When hip hop was first starting out in places like New York, no one really thought that it was supposed to be a serious genre by any stretch. This was just a fun thing that was happening as an offshoot of disco, and there was no way that people were doing this because they had some sort of almighty wisdom to lay down or anything. A lot can happen in a few decades though, and these records let us know of something much more intense than just the lavish lifestyle.
Whereas some hip hop stars just want to talk about some of the highlights that they get from partying day in and day out, there’s a lot more to dissect on every one of these records, as these rappers use their beats almost like a confessional, either opening up about their past or trying to make themselves a better person in the eyes of their fanbase. It takes a lot of pain to get into the spotlight sometimes, and these almost read like a diary through some of the darker chapters of these artists’ lives, talking through some of the hardest struggles they’ve been through and how it’s something that they’ll have to either carry with them for the rest of their days or helped shape them into a better person.
Regardless of the person making it though, these are the records that you start to really feel while you’re listening to it, almost like you're having a real conversation with the artist rather than the surface level. Hip hop might be fun from time to time, but you’re not just getting a party jam out of this. You’re getting someone’s take on life.
10. The Miseducation of Lauryn Hill - Lauryn Hill
For every great hip hop album that rises to the top of the charts, there are more than a few songs that have a bit of a dark background behind them. Even though both 2Pac and Kendrick Lamar each had hits by themselves, you can definitely hear the fatigue in their voice half the time, being bogged down by the rough upbringings that they had to plough through to get to where they are. Rising this high is never easy, but The Miseducation of Lauryn Hill has one thing that most other hip hop records don't have: optimism.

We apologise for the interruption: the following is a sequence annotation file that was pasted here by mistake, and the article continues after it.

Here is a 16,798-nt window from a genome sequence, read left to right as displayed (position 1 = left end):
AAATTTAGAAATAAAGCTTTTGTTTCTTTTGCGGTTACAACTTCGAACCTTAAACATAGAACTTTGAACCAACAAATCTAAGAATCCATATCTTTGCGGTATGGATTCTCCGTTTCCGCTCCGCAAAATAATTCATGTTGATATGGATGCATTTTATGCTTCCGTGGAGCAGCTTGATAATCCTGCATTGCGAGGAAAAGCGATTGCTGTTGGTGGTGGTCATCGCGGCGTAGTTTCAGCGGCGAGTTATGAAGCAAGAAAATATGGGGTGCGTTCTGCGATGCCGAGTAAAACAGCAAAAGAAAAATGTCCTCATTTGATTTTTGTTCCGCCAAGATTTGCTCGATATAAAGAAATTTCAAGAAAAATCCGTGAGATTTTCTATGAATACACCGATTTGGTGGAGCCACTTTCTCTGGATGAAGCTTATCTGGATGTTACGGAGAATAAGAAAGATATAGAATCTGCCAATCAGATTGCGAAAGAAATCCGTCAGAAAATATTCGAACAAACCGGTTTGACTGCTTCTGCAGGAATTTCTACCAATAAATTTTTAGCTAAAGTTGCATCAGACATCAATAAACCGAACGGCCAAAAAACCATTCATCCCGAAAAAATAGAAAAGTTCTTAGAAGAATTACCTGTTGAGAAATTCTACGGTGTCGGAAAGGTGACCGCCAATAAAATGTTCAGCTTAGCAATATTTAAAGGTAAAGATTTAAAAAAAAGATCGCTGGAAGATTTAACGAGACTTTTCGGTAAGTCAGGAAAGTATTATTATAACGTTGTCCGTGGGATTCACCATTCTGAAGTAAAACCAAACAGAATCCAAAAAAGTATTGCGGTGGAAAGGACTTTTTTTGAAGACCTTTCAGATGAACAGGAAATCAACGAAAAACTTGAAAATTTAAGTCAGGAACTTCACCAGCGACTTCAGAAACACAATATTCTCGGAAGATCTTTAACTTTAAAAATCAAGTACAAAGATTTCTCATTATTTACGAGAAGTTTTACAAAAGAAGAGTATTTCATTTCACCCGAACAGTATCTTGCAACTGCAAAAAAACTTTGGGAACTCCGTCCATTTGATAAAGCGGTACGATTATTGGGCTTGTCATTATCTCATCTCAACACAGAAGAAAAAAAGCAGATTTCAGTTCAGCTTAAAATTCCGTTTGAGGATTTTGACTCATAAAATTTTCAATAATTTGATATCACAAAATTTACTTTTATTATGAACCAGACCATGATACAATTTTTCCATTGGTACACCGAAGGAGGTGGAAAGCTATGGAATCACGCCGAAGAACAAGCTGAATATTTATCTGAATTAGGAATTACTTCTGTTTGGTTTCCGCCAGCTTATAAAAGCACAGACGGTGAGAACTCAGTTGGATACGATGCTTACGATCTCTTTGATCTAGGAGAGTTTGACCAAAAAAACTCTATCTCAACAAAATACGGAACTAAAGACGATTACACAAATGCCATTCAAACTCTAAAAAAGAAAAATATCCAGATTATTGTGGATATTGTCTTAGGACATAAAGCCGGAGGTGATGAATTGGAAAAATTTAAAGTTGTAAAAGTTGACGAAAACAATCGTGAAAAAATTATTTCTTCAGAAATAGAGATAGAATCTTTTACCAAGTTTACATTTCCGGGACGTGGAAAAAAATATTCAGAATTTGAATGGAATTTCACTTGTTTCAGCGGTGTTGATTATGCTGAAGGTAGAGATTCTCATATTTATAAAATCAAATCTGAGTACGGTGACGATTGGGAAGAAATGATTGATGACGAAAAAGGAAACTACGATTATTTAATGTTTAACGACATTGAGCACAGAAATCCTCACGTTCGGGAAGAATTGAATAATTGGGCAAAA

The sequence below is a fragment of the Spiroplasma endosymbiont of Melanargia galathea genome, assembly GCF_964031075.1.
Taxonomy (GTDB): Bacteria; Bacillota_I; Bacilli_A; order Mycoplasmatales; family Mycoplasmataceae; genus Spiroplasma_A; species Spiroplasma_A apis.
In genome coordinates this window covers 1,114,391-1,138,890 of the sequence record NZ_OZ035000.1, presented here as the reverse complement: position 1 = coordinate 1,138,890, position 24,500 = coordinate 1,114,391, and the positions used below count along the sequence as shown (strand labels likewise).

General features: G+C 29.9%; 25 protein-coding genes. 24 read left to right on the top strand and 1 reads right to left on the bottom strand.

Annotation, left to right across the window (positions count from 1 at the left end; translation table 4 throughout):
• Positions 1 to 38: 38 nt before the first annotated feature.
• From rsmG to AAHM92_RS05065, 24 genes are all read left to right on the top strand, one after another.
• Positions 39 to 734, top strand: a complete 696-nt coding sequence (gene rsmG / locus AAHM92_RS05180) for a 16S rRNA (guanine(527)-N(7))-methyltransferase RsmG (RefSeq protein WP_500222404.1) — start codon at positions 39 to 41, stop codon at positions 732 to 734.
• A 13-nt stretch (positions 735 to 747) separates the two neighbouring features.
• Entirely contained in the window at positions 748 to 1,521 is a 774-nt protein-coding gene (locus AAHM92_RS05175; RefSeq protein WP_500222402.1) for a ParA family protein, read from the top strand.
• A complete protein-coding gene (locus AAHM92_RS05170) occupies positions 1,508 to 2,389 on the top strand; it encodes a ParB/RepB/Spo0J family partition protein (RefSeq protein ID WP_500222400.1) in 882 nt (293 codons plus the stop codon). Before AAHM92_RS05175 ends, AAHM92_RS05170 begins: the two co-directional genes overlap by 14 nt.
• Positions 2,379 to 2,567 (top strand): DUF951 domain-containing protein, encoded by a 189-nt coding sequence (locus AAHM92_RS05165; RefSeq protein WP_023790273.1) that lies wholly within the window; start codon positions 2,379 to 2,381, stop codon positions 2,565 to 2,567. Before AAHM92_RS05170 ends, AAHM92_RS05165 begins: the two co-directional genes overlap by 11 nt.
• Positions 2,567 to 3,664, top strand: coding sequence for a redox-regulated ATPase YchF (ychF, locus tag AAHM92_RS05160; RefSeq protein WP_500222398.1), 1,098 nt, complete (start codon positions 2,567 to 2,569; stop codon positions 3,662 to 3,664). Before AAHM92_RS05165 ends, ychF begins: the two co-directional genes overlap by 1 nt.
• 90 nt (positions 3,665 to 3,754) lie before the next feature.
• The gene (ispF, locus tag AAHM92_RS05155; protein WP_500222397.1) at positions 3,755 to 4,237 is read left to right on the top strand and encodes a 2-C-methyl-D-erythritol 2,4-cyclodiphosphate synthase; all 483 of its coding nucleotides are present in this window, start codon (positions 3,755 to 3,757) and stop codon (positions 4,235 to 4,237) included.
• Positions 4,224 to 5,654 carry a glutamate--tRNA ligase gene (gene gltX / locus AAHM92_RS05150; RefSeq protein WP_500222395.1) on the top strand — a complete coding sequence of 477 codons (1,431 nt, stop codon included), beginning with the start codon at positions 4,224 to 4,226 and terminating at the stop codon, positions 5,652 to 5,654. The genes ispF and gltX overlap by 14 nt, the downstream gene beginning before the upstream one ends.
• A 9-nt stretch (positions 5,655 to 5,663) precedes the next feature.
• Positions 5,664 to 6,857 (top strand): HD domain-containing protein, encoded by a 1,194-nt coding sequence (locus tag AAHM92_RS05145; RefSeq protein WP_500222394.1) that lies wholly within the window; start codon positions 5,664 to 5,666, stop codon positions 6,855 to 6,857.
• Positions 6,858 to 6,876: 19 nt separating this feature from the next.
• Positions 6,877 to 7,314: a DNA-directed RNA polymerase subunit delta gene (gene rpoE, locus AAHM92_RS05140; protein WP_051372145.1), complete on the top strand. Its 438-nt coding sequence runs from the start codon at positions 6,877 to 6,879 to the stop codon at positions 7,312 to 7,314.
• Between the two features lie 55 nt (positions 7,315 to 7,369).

Sprawling out like some sort of education hip hop special, Ms. Hill's only true solo record has some of the smoothest R&B infused hip hop ever committed to tape, with a lot to say about how we treat each other in the process. Even though Ex Factor and Doo Wop (That Thing) might still get sampled endlessly in the world of hip hop, the core message behind those songs still hit hard today, talking about how we're able to treat our fellow man and being faithful to a higher power to help us through the dark times.
There are even a few songs that delve into the kind of heartache that Lauryn was feeling after the Fugees breakup, but she never lets it get in the way of pushing forward and making something better for herself. The next two decades were more than a little shaky for Ms. Hill, but there's a good chance that nothing can dull the amount of sunshine on this record.